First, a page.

interpreting the number and repetition rate of said generated signals with respect to the code pattern corresponding to the indicia desired for said object; and

rejecting any object having a nonconforming code pattern, whereby a label erroneously introduced into a stack of labels and applied therefrom onto an object will be identified and the object carrying such I label can be removed from a processing line.

2. The process defined in claim 1, wherein said code pattern of each labeled object is traversed in close proximity thereto but out of contact therewith by said detecting head.

3. The process defined in claim 1, wherein said substantially parallel bars are formed of a magnetic material.

4. The process defined in claim 1, wherein said substantially parallel bars are placed on the back of said labels 5. The process defined in claim 1, wherein said substantially parallel bars are made of a magnetizable material and placed on the back of said labels.

6. A. process for the prevention of mislabelingin labeled packages, which comprises:

, providing a supply of labels having a code pattern of substantially parallel bars extending substantially across the label, said code pattern being correlated with the indicia on said label;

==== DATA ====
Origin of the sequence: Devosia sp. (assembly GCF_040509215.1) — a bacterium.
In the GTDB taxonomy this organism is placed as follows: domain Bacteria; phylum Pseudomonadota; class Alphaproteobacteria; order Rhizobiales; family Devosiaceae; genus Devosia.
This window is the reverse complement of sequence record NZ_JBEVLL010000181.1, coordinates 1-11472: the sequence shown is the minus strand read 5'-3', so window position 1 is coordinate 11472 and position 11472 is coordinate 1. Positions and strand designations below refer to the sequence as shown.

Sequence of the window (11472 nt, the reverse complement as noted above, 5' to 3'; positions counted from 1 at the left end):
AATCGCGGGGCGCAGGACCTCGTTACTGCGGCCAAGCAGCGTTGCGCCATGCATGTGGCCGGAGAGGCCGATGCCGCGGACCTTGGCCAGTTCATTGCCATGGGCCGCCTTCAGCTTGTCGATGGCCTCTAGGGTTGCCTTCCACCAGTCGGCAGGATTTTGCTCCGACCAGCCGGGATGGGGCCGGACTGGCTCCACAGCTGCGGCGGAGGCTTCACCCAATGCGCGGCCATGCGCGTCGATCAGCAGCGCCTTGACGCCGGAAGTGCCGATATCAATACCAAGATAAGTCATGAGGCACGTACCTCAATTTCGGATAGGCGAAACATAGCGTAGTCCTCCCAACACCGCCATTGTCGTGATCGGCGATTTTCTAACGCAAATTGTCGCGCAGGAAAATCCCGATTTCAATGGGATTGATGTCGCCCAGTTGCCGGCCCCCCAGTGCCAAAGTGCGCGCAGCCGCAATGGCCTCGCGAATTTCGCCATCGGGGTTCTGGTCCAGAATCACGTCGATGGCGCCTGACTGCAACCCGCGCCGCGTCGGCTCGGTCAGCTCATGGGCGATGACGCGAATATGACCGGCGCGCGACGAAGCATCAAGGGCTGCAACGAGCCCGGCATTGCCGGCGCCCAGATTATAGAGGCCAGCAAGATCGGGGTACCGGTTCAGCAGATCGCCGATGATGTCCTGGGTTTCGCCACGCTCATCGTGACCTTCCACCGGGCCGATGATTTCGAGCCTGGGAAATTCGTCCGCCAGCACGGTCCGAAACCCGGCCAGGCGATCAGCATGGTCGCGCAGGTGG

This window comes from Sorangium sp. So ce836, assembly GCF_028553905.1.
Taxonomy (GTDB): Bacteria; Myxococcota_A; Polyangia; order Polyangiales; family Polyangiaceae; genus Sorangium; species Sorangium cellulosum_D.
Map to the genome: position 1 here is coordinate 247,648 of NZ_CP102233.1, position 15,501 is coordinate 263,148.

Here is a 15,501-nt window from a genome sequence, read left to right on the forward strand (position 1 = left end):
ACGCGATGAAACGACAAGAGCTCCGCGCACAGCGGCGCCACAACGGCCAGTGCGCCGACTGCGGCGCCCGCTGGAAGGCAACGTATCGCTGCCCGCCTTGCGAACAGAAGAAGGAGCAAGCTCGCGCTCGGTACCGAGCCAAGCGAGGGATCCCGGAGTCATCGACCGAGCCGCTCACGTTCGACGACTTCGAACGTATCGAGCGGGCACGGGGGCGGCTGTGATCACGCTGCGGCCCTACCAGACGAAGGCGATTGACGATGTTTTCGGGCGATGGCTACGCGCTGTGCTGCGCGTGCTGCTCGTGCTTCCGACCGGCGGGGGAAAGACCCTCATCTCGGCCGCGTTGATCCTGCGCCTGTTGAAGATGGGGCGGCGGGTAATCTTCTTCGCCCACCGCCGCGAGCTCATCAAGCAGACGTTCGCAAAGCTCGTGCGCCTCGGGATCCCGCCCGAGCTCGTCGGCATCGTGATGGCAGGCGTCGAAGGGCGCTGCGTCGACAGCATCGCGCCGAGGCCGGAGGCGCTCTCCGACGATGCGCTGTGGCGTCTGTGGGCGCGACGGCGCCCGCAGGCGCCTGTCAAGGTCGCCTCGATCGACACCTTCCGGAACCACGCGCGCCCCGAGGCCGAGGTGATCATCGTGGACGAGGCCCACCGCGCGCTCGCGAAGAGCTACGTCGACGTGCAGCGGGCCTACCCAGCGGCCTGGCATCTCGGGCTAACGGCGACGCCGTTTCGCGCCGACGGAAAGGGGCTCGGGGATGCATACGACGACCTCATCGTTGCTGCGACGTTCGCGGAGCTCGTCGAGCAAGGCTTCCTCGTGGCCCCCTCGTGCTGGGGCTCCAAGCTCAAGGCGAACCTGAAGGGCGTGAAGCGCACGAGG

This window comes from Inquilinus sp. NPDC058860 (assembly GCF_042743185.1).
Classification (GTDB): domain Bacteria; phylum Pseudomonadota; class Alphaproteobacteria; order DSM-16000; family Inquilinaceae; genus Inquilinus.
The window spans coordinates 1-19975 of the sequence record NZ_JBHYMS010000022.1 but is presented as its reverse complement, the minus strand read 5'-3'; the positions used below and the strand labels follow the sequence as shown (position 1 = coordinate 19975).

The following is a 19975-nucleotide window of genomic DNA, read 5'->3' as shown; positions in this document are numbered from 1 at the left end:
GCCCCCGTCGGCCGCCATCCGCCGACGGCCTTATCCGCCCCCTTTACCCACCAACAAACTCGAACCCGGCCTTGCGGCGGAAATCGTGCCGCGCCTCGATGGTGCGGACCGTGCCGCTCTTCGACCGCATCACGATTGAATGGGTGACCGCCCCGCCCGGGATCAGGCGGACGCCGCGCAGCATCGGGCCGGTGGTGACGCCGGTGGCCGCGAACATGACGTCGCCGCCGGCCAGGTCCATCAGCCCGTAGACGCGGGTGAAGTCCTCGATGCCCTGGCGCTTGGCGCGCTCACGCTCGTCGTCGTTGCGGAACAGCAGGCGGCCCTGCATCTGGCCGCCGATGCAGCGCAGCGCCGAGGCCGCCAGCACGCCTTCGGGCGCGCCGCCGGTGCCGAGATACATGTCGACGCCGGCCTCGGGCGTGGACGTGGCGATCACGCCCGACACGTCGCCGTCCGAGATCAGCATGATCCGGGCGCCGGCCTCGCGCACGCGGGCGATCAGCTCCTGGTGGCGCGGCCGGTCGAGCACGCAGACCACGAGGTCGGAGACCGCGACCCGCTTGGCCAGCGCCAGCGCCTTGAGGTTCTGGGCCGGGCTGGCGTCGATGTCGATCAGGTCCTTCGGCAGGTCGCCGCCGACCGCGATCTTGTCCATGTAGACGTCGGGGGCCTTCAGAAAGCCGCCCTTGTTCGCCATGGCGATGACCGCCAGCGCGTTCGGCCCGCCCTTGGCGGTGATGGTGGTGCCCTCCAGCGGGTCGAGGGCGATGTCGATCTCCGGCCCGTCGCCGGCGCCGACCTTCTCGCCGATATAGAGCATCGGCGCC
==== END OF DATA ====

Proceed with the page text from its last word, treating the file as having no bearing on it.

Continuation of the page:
applying the coded labels to said packages and causing the labeled packages successively to pass a checkpoint while moving in a line of travel generally parallel to said substantially parallel bars; traversing the code pattern of each labeled package as it passes said checkpoint with a detecting head responsive to said code pattern to generate a series of signals in the detecting head whose number and repetition rate correspond to the number and spacing of the bars in said code pattern; comparing the-number and repetition rate of said generated signals with those obtainable from the code pattern corresponding to the indicia desired for said package; and

rejecting any package having a nonconforming code pattern whereby a label erroneously introduced into a stack of labels and applied therefromonto a package will be identified and the package carrying such label can be removed from a filling line.

7. The process of claim 6, wherein said detecting head is caused to traverse said package in close proximity thereto but out of contact therewith. I Y i 8. The process of claim 6, wherein said substantially parallel bars are made of a magnetic material.

9. The process of claim 6, wherein said substantially parallel bars are made of a magnetic material and are applied to the back of said labels.

10. A method for detecting an incorrect object in a plurality of successively presented objects, each having a surface comprising a plurality of substantially paralle straight-line elements, comprising the steps of:

applying a material to said object in a predetermined pattern of at least substantially parallel bars arranged substantially perpendicularly to said elements;

said material being energizable to radiate a detectable signal and said parallel bars being arranged as a coded identification for a particular type of object; creating a relative movement between a detecting .head